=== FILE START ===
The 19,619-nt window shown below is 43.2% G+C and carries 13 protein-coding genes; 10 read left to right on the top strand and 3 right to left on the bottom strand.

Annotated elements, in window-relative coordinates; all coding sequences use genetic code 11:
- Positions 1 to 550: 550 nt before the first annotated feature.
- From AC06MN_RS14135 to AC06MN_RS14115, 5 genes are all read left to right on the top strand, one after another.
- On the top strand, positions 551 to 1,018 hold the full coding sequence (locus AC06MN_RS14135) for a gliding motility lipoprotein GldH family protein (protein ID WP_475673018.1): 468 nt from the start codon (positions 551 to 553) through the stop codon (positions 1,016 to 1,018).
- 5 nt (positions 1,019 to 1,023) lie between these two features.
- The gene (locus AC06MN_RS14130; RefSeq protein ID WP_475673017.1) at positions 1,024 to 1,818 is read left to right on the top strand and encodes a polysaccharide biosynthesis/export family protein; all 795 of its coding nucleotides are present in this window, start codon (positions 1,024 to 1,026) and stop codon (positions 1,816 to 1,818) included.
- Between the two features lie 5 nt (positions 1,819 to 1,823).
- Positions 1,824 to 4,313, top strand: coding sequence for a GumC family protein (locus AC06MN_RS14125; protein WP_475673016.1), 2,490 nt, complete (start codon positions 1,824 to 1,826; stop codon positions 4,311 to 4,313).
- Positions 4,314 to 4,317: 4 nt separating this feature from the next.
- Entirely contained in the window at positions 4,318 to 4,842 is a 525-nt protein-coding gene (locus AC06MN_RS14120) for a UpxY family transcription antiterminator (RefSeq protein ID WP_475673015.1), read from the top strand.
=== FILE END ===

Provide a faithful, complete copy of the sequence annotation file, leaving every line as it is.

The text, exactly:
The 19,619-nt window shown below is 43.2% G+C and carries 13 protein-coding genes; 10 read left to right on the top strand and 3 right to left on the bottom strand.

Annotated elements, in window-relative coordinates; all coding sequences use genetic code 11:
- Positions 1 to 550: 550 nt before the first annotated feature.
- From AC06MN_RS14135 to AC06MN_RS14115, 5 genes are all read left to right on the top strand, one after another.
- On the top strand, positions 551 to 1,018 hold the full coding sequence (locus AC06MN_RS14135) for a gliding motility lipoprotein GldH family protein (protein ID WP_475673018.1): 468 nt from the start codon (positions 551 to 553) through the stop codon (positions 1,016 to 1,018).
- 5 nt (positions 1,019 to 1,023) lie between these two features.
- The gene (locus AC06MN_RS14130; RefSeq protein ID WP_475673017.1) at positions 1,024 to 1,818 is read left to right on the top strand and encodes a polysaccharide biosynthesis/export family protein; all 795 of its coding nucleotides are present in this window, start codon (positions 1,024 to 1,026) and stop codon (positions 1,816 to 1,818) included.
- Between the two features lie 5 nt (positions 1,819 to 1,823).
- Positions 1,824 to 4,313, top strand: coding sequence for a GumC family protein (locus AC06MN_RS14125; protein WP_475673016.1), 2,490 nt, complete (start codon positions 1,824 to 1,826; stop codon positions 4,311 to 4,313).
- Positions 4,314 to 4,317: 4 nt separating this feature from the next.
- Entirely contained in the window at positions 4,318 to 4,842 is a 525-nt protein-coding gene (locus AC06MN_RS14120) for a UpxY family transcription antiterminator (RefSeq protein ID WP_475673015.1), read from the top strand.